Justice v. Mine Safety and Health Administration

Filing 27

MEMORANDUM OPINION & ORDER denying as premature the Mine Safety and Health Administration's 9 MOTION to dismiss Count II of the complaint. Signed by Judge John T. Copenhaver, Jr. on 1/23/2015. (cc: attys; any unrepresented parties) (taq)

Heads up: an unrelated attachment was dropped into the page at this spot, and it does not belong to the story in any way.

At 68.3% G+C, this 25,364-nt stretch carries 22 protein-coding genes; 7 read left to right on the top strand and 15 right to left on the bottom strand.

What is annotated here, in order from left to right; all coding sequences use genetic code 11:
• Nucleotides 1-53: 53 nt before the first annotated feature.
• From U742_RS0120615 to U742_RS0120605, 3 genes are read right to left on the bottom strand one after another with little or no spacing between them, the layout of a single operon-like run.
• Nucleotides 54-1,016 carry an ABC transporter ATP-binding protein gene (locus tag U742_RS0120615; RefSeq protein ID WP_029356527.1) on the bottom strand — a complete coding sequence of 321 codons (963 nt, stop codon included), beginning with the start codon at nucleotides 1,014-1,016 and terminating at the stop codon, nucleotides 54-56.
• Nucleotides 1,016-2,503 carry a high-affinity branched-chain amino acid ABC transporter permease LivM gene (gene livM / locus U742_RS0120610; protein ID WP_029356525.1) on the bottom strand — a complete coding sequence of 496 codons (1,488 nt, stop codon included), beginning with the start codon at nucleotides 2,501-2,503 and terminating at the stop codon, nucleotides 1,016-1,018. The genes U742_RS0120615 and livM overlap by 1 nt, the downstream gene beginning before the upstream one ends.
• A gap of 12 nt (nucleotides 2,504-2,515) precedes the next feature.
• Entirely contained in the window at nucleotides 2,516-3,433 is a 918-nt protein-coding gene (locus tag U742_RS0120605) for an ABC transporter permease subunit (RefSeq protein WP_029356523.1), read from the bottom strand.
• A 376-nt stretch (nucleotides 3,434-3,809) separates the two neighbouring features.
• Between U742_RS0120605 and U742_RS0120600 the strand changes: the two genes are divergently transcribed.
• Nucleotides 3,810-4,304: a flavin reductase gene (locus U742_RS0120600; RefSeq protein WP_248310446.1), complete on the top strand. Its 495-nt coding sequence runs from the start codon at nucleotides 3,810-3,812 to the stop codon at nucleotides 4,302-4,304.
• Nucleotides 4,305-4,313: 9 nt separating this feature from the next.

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UNITED STATES DISTRICT COURT SOUTHERN DISTRICT OF WEST VIRGINIA AT CHARLESTON MARSHALL JUSTICE, Plaintiff, v. Civil Action No. 2:14-14438 MINE SAFETY AND HEALTH ADMINISTRATION, Defendant. MEMORANDUM OPINION & ORDER Pending is a motion to dismiss Count II of the complaint, filed by the Mine Safety and Health Administration (“MSHA”) on July 31, 2014. I. Background The plaintiff, Marshall Justice, is a coal miner who lives in Madison, West Virginia, Compl. ¶ 3, and was at one time employed by the Gateway Eagle Coal Company, see Defendant’s Reply to Plaintiff’s Response in Opposition to Defendant’s Motion to Dismiss Count II (“Def.’s Reply”), Ex. A at 1. 1 1 In Courts generally “do not consider extrinsic evidence when evaluating the sufficiency of a complaint” pursuant to a motion under Rule 12(b)(6) or Rule (12)(c). See Anand v. Ocwen Loan Servicing, LLC, 754 F.3d 195, 198 (4th Cir. 2014); Occupy Columbia v. Haley, 738 F.3d 107, 116 (4th Cir. 2013). But certain categories of documents, including matters that are part November 2013, Marshall filed a complaint with MSHA (the “MSHA complaint”), alleging that he had been discriminated or retaliated against in violation of the Mine Safety and Health Act, 30 U.S.C. §§ 801-966 (2012) (the “Mine Act”). See Compl. ¶ 11 (stating that plaintiff was discriminated against under § 815(c)(1) of the Mine Act, which provides, among other things, that no person shall discharge or in any manner discriminate against any miner because such miner has filed or made a complaint under the Mine Act concerning an alleged danger or safety or health violation). On December 5, 2013, Justice asked MSHA, under the Freedom of Information Act, 5 U.S.C. § 552 (the “FOIA”), for a copy of all non-privileged portions of the completed investigative file relating to his complaint, presumably against his employer. Compl. ¶ 12. On December 30, 2013, MSHA wrote to Justice, and explained that it had investigated his allegations, but decided not to “issue a violation.” 2 Compl. ¶ 13. The complaint in this action does not say so, but it appears that Justice thereafter invoked his right, under 30 U.S.C. § 815(c)(3), to pursue the of the public record, may be considered without the need to convert the motion into one for summary judgment. See Philips v. Pitt Cnty. Memorial Hosp., 572 F.3d 176, 180 (4th Cir. 2009). 2 Presumably, the letter constituted the Secretary of Labor’s final determination that no violation of the Mine Act had occurred. See 30 U.S.C. § 815(c)(2), (3). 2 MSHA complaint on his own behalf before the Federal Mine Safety and Health Review Commission. See Compl. ¶ 10 (citing § 815(c)(3) (“If the Secretary, upon investigation determines that the provisions of this subsection have not been violated, the complainant shall have the right, within 30 days of notice of the Secretary’s determination, to file an action in his own behalf before the Commission[.]”)); see also Def.’s Reply, Ex. A at 1 (containing an order from the Commission’s Office of Administrative Law Judges, dated August 22, 2014, in Justice v. Gateway Eagle Coal Co., WEVA 2014-559). By letter dated January 24, 2014, MSHA acknowledged Justice’s FOIA request for the investigative file relating to his MSHA complaint. Compl. ¶ 14. According to the letter, there were “unusual circumstances surrounding the records [Justice was] seeking,” and “a need to search for and collect records from separate offices.” Id. As a result, the defendant stated that the twenty-day “statutory time limits for processing [the] request [could not] be met,” and estimated that it would take ninety working days to provide a response. Id. By the time this action was initiated on April 10, 2014, the plaintiff asserts that the defendant had still not produced the requested materials. Compl. ¶ 16. 3 Justice claims that MSHA has “developed a pattern and practice of unreasonably delaying the production of the administrative record in response to requests by antiretaliation complainants who make time-sensitive requests for these records during the pendency of complaints filed under [§ 815(c)(3)] of the Mine Act, thus systemically depriving miners of their right to pursue these claims.” Compl. ¶ 17. In Count I, he charges MSHA with violating the FOIA by “failing to respond substantively, and by failing to release the requested records, within twenty working days of [his] request for records.” He seeks “the release of the records which [MSHA] is now withholding.” Compl. ¶¶ 19-21. In Count II, Justice requests an order, pursuant to the Declaratory Judgment Act, 28 U.S.C. §§ 2201-2202, declaring that MSHA is in violation of FOIA and frustrates miners’ rights to pursue health and safety related complaints under [the Mine Act], and that consequently [MSHA] is required [to] provide all documents and materials relevant to a miner’s complaint promptly upon the miner’s request, and at most within the statutory period of 20 working days, to enable miners to meaningfully pursue their complaints concerning unlawful retaliatory violations of the Mine Act. Compl. ¶ 25(a). MSHA answered the complaint in this action on July 10, 2014, denying most, though not all, of the factual allegations as stated in the complaint. Of greatest significance, the 4 defendant denied failing to respond to Justice’s FOIA request, instead asserting that it “responded fully . . . and provided all records required to be disclosed,” on May 2, 2014. Answer ¶¶ 16, 21. See Three weeks later, on July 31, 2014, MSHA filed the pending motion to dismiss Count II of the plaintiff’s complaint. The defendant asserts that Count II should be dismissed under Rule 12(b)(1) because the court lacks subject matter jurisdiction, under Rule 12(b)(3) in that venue in this district is improper, and under Rule 12(b)(6) because Count II fails to state a claim upon which relief can be granted. 3 3 MSHA filed the motion to dismiss after its answer, and so it is technically a motion for judgment on the pleadings. See Fed. R. Civ. P. 12(c) (“After the pleadings are closed -- but early enough not to delay trial -- a party may move for judgment on the pleadings.”); Edwards v. City of Goldsboro, 178 F.3d 231, 243 (4th Cir. 1999). The distinction is largely, though not completely, immaterial. The Rule 12(b)(3) argument alleging improper venue is waived, because it was not asserted in a preanswer motion under Rule 12, or in the answer itself. See Fed. R. Civ. P. 12(h)(1)(B). The remaining arguments remain viable, and are assessed as though raised in a motion brought under Rule 12(b). See Fed. R. Civ. P. 12(h)(2)(B) (“Failure to state a claim upon which relief can be granted . . . may be raised[] by a motion under Rule 12(c)”) and 12(h)(3) (“If the court determines at any time that it lacks subject-matter jurisdiction, the court must dismiss the action.”); see also Edwards, 178 F.3d at 243 (construing a post-answer 12(b)(6) motion as “a Rule 12(c) motion for judgment on the pleadings raising the defense of failure to state a claim upon which relief can be granted.”); 5C Charles Alan Wright, Arthur R. Miller, et al., Federal Practice and Procedure § 1367 (3d ed.) (“[I]f any of these procedural defects are asserted upon a Rule 12(c) motion, presumably the district court will apply the same standards for granting the appropriate relief or denying the motion as it would have 5 Defendant’s Memorandum in Support of Motion to Dismiss Count II (“Def.’s Mem.”) at 1. II. Discussion The defendant primarily objects to the scope of Count II as it is framed in the plaintiff’s complaint, noting that the requested declaration appears so broadly worded as to implicate MSHA’s FOIA practices with respect to “miners” generally, rather than Justice, specifically. See, e.g., Def.’s Mem. at 1-2 (“Count II is an unsolicited request on behalf of other miners for documents[.] . . . To the extent [Justice] disagrees with MSHA’s disclosure practices with respect to other miners, the other miners’ [sic] can pursue relief via the discovery process before administrative judicial officers.”). MSHA argues that Justice has no constitutional, prudential, or statutory standing to pursue a declaration of the rights of other miners, or to challenge the legality of MSHA’s handling of FOIA requests by other miners. See Def.’s Mem. at 6-9 (requesting dismissal under Rule 12(b)(1) because the speculative nature of the relief requested precludes constitutional and prudential standing), 910 (requesting dismissal under Rule 12(b)(6) because the employed had the motion been brought prior to the defendant’s answer under Rules 12(b)(1), (6), or (7) or under Rule 12(f).”). 6 plaintiff lacks statutory standing to request relief on behalf of other miners). Although the wording of Count II is broad, see Compl. ¶ 25(a) (requesting a declaration that MSHA “is in violation of FOIA and frustrates miners’ rights to pursue health and safety related complaints under [the Mine Act]” (emphasis added)), the plaintiff’s response to the motion to dismiss effectively narrows the scope of the relief requested. Specifically, the plaintiff states that he is only seeking a “declaration of his own rights as a miner complainant under the Mine Act.” Plaintiff’s Memorandum of Law in Opposition to Motion to Dismiss Count II (“Pl.’s Opp’n”) at 6. Applying the plaintiff’s limitation, the court construes Count II, quoted at page 4, supra, to request a declaration that MSHA: violat[ed] . . . FOIA and frustrate[d] [Justice’s] rights to pursue [a] health and safety related complaint[] under [the Mine Act], and that . . .[MSHA] [wa]s required [to] provide all documents and materials relevant to [Justice’s] complaint promptly upon [his] request, and at most within the statutory period of 20 working days, to enable [Justice] to meaningfully pursue [his] complaint[] concerning unlawful retaliatory violations of the Mine Act. Or, in the plaintiff’s words, “Count II seeks a declaratory judgment that . . . [p]laintiff has a right under the [FOIA] . . . to access certain records of the government’s investigation 7 into the discrimination complaint that [p]laintiff filed with [MSHA.]” See Pl.’s Opp’n at 1. So understood, the relief requested in Count II essentially mirrors Count I -- that is, Count I alleges that MSHA violated the FOIA by failing to respond to Justice’s request and seeks the release of the requested documents, and Count II simply seeks a declaration confirming those allegations and directing that result. Cf. Laroche v. U.S. Securities & Exchange Comm’n, No. 05-4760, 2006 WL 2868972, at *5 (N.D. Cal. Oct. 6, 2006) (“The [c]ourt finds that LaRoche has failed to establish that he is entitled to relief [under the FOIA] on any of the underlying claims, and therefore he cannot be entitled to relief under the [Declaratory Judgment Act].”); Detroit Free Press, Inc. v. U.S. Dept. of Justice, 16 F. Supp. 3d 798, 811 (E.D. Mich. 2014). Justice argues that he has standing to pursue his declaratory judgment claim on that limited basis. See Pl.’s Opp’n at 4 (arguing that “the existence of a factual controversy establishing [Justice’s] standing to seek declaratory judgment is not even disputed insofar as [MSHA] has not moved to dismiss Count I”), 5 (“There is no dispute about the justifiability of the case or controversy between these parties in this matter insofar as [MSHA] has not moved to dismiss Count I of the 8 [c]omplaint.”). The court agrees. Justice has a definite and concrete interest in the dispute over his own FOIA request, and the resolution of that dispute will yield specific and conclusive relief. See White v. Nat’l Union Fire Ins. Co. of Pittsburgh, Pa., 913 F.2d 165, 167-68 (4th Cir. 1990) (To satisfy the case or controversy requirement in Declaratory Judgment Act cases there must be “a real and substantial controversy admitting of specific relief through a decree of a conclusive character, as distinguished from an opinion advising what the law would be upon a hypothetical state of facts.” (quoting Aetna Life Ins. Co. v. Haworth, 300 U.S. 227, 240-41 (1937)). In its reply, MSHA argues that Count II should nevertheless be dismissed because “declaratory relief is generally unavailable under FOIA[.]” The defendant asserts that “FOIA remedies authorize a district court to (1) enjoin the improper withholding of records, and (2) order production of the subject records,” but “[‘][a] declaration that an agency’s initial refusal to disclose requested information was unlawful, after the agency made that information available, would constitute an advisory opinion in contravention of Article III of the Constitution.[’]” Def.’s Reply at 1-2 (quoting Payne Enters. v. United States, 837 F.2d 486, 491 (D.C. Cir. 1988)). 9 In other words, once a FOIA request has been satisfied, the parties’ interests are no longer adverse and the concrete dispute between them has been resolved, therefore the need for any further declaration of their respective rights is obviated. 4 That’s sensible, and comports with our own court of appeals’ 4 An exception to that rule may arise where a plaintiff alleges that an “agency policy or practice will impair [his] lawful access to information in the future,” and the plaintiff pleads facts showing he will continue to be harmed, with respect to future requests, by the application of an agency’s improper FOIA policy. Payne Enters., 837 F.2d at 491 & n.8 (permitting request for declaratory relief regarding an agency’s FOIA policy to go forward where plaintiff alleged he made several FOIA requests, all were improperly denied, and the nature of the plaintiff’s business made it likely he would continue to be harmed by the improper denial of future requests). Some aspects of the complaint suggest that Justice takes issue with MSHA’s FOIA policy in general, rather than its response to his request, specifically. See, e.g., Compl. ¶ 17 (asserting that MSHA has “developed a pattern and practice of unreasonably delaying the production of the administrative record in response to requests by anti-retaliation complainants”). And, in his response to the motion to dismiss, Justice for the first time asserts that he has “requested safety-related information under FOIA at other times,” that he “continues to work in the mining industry,” that “he maintains an acute and ongoing interest in exercising his whistleblower rights,” and that he “therefore seeks declaratory judgment to clarify his right to receive timely, adequate responses to his FOIA requests relating to his whistleblower complaints under the Mine Act.” Id. at 3 (emphases added). But those allegations are not found in the complaint, and “the complaint may not be amended by the briefs in opposition to a motion to dismiss.” View Point Med. Sys., LLC v. Athena Health, Inc., 9 F. Supp. 3d 588, 604 n.12 (D. Md. 2014) (citation omitted). Accordingly, for purposes of analyzing MSHA’s motion to dismiss, the court construes Count II to seek a declaration regarding only MSHA’s handling of the plaintiff’s December 5, 2013 FOIA request. See Pl.’s Opp’n at 1 (“Count II seeks a declaratory judgment that . . . [p]laintiff has a right under the [FOIA] . . . to access certain records of the government’s investigation into the discrimination complaint that [p]laintiff filed with [MSHA.]”). 10 pronouncements on the nature and limitations of declaratory judgments. Cf. White, 913 F.2d at 167-68 (“The question is ‘whether the facts alleged, under all the circumstances, show that there is a substantial controversy, between parties having adverse legal interests, of sufficient immediacy and reality to warrant the issuance of a declaratory judgment.’” (quoting Md. Cas. Co. v. P. Coal & Oil Co., 312 U.S. 270, 273 (1941)). But assuming that a declaration concerning the propriety of an agency’s response to a FOIA request would be improper once the requested documents have been disclosed does not require the dismissal of Count II because, as noted, Justice alleges that MSHA has not yet disclosed the documents pertinent to his FOIA request. Compl. ¶¶ 16, 21. MSHA clearly disagrees, see Answer ¶¶ 16, 21, but it has not moved to dismiss the case as moot, and, at this stage, the court is constrained to accept the facts pled in the complaint as true. See Butler v. United States, 702 F.3d 749, 751-52 (4th Cir. 2012) (“We review de novo the district court’s ruling on a motion for judgment on the pleadings pursuant to Federal Rule of Civil Procedure 12(c), and in doing so, apply the standard for a Rule 12(b)(6) motion.”). Moreover, even if MSHA has responded in some manner to the plaintiff’s request (as subsequent filings in this case suggest), Count I charges the agency with “failing to respond 11 substantively” and Count II references MSHA’s “overly broad denials of requests for information,” indicating that a live controversy over the content of that response may yet remain. III. Conclusion As it stands, then, Count II as defined and limited by the plaintiff in his opposition to the motion to dismiss is largely duplicative of Count I. It need not be dismissed because, accepting the facts in the complaint as true, a live controversy over the plaintiff’s FOIA request (and MSHA’s response) remains unresolved. Accordingly, MSHA’s motion to dismiss Count II is denied as premature. The Clerk is directed to transmit a copy of this order to all counsel of record and any unrepresented parties. ENTER: January 23, 2015 John T. Copenhaver, Jr. United States District Judge 12